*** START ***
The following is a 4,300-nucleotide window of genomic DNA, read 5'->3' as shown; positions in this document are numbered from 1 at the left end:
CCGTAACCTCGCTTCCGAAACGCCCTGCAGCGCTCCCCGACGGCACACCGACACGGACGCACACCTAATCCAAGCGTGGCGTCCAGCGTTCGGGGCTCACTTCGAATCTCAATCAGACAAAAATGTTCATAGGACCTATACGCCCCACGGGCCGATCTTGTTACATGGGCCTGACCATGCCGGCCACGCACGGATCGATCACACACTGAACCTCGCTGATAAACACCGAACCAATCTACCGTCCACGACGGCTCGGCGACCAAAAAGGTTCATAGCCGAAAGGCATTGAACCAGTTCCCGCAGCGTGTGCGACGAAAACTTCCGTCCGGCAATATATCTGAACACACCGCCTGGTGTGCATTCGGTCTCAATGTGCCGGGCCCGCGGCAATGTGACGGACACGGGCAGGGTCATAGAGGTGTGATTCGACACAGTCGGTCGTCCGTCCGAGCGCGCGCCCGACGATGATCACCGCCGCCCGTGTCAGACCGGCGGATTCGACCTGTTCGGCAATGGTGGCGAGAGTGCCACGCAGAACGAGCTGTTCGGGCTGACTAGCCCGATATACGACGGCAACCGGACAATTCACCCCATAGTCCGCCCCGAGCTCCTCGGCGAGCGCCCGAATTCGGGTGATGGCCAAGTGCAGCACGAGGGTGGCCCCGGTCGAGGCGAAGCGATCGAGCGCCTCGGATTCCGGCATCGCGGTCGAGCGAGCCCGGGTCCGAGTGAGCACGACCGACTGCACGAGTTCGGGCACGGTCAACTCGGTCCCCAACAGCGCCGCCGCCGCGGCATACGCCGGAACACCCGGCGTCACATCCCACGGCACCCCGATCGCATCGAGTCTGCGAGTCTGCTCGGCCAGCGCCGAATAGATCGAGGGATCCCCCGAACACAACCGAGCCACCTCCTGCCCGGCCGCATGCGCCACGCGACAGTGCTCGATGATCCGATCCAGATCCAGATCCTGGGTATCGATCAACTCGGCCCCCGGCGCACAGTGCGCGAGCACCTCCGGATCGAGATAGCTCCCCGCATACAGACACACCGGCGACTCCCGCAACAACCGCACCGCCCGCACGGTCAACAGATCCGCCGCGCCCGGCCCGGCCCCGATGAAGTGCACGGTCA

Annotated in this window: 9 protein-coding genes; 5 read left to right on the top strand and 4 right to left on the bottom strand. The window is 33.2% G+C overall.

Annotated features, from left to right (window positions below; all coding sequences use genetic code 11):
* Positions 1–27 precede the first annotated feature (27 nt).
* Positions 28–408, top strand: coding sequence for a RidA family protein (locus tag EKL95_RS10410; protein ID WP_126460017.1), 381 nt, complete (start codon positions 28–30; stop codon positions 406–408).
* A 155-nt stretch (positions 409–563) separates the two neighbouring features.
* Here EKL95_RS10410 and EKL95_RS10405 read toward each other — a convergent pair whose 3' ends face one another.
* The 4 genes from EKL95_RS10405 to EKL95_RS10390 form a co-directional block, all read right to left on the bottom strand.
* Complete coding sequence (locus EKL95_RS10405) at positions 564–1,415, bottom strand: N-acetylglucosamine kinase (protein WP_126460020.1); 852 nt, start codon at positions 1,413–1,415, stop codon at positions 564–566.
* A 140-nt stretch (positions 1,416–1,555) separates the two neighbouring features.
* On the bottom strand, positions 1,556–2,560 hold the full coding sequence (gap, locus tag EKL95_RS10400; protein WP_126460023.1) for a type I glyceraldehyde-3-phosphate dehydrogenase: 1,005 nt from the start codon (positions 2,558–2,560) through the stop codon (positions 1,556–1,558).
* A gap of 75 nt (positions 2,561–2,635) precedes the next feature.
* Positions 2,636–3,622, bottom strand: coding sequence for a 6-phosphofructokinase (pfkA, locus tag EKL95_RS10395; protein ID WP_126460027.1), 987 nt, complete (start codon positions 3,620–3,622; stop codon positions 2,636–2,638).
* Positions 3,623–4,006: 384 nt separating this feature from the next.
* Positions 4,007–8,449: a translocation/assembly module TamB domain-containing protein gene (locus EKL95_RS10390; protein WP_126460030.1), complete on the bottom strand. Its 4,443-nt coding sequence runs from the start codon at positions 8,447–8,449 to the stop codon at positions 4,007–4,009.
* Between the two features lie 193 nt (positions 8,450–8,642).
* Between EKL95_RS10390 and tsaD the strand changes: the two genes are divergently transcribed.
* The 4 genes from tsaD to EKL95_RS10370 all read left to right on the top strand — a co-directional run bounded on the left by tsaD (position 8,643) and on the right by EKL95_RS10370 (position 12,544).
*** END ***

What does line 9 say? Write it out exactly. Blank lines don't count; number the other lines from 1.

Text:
* The 4 genes from EKL95_RS10405 to EKL95_RS10390 form a co-directional block, all read right to left on the bottom strand.